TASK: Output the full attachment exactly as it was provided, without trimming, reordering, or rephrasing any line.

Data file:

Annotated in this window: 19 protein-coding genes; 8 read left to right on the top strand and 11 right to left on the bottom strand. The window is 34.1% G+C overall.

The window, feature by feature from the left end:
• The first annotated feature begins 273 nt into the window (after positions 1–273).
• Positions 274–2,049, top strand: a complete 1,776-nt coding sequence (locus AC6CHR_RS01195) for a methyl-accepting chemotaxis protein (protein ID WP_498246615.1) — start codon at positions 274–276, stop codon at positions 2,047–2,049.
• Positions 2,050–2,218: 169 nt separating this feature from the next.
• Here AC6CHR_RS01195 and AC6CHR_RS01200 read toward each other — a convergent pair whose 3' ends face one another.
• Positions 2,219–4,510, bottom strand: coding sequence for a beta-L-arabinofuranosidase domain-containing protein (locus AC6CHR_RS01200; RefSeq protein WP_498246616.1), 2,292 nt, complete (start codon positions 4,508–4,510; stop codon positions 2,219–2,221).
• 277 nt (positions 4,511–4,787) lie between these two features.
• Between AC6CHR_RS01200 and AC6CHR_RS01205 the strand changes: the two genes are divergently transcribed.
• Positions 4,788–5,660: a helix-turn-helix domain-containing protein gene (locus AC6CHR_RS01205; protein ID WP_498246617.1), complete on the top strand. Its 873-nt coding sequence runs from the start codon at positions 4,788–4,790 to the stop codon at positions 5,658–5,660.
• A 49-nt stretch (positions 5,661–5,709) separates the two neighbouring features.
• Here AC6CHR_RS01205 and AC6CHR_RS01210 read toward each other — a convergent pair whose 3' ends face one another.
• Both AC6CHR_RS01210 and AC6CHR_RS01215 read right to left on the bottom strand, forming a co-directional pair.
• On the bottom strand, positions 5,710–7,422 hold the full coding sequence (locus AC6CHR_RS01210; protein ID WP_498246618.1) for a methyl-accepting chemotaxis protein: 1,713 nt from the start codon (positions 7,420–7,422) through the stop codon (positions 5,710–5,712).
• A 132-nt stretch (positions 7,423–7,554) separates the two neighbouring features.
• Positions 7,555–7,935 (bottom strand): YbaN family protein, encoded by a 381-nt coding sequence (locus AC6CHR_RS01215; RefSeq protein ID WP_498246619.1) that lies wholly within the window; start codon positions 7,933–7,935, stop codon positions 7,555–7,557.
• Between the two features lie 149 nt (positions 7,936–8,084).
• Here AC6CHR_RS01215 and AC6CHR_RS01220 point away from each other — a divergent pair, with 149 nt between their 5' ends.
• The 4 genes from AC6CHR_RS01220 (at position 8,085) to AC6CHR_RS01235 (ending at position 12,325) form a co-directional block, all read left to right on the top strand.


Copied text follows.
Annotated in this window: 19 protein-coding genes; 8 read left to right on the top strand and 11 right to left on the bottom strand. The window is 34.1% G+C overall.

The window, feature by feature from the left end:
• The first annotated feature begins 273 nt into the window (after positions 1–273).
• Positions 274–2,049, top strand: a complete 1,776-nt coding sequence (locus AC6CHR_RS01195) for a methyl-accepting chemotaxis protein (protein ID WP_498246615.1) — start codon at positions 274–276, stop codon at positions 2,047–2,049.
• Positions 2,050–2,218: 169 nt separating this feature from the next.
• Here AC6CHR_RS01195 and AC6CHR_RS01200 read toward each other — a convergent pair whose 3' ends face one another.
• Positions 2,219–4,510, bottom strand: coding sequence for a beta-L-arabinofuranosidase domain-containing protein (locus AC6CHR_RS01200; RefSeq protein WP_498246616.1), 2,292 nt, complete (start codon positions 4,508–4,510; stop codon positions 2,219–2,221).
• 277 nt (positions 4,511–4,787) lie between these two features.
• Between AC6CHR_RS01200 and AC6CHR_RS01205 the strand changes: the two genes are divergently transcribed.
• Positions 4,788–5,660: a helix-turn-helix domain-containing protein gene (locus AC6CHR_RS01205; protein ID WP_498246617.1), complete on the top strand. Its 873-nt coding sequence runs from the start codon at positions 4,788–4,790 to the stop codon at positions 5,658–5,660.
• A 49-nt stretch (positions 5,661–5,709) separates the two neighbouring features.
• Here AC6CHR_RS01205 and AC6CHR_RS01210 read toward each other — a convergent pair whose 3' ends face one another.
• Both AC6CHR_RS01210 and AC6CHR_RS01215 read right to left on the bottom strand, forming a co-directional pair.
• On the bottom strand, positions 5,710–7,422 hold the full coding sequence (locus AC6CHR_RS01210; protein ID WP_498246618.1) for a methyl-accepting chemotaxis protein: 1,713 nt from the start codon (positions 7,420–7,422) through the stop codon (positions 5,710–5,712).
• A 132-nt stretch (positions 7,423–7,554) separates the two neighbouring features.
• Positions 7,555–7,935 (bottom strand): YbaN family protein, encoded by a 381-nt coding sequence (locus AC6CHR_RS01215; RefSeq protein ID WP_498246619.1) that lies wholly within the window; start codon positions 7,933–7,935, stop codon positions 7,555–7,557.
• Between the two features lie 149 nt (positions 7,936–8,084).
• Here AC6CHR_RS01215 and AC6CHR_RS01220 point away from each other — a divergent pair, with 149 nt between their 5' ends.
• The 4 genes from AC6CHR_RS01220 (at position 8,085) to AC6CHR_RS01235 (ending at position 12,325) form a co-directional block, all read left to right on the top strand.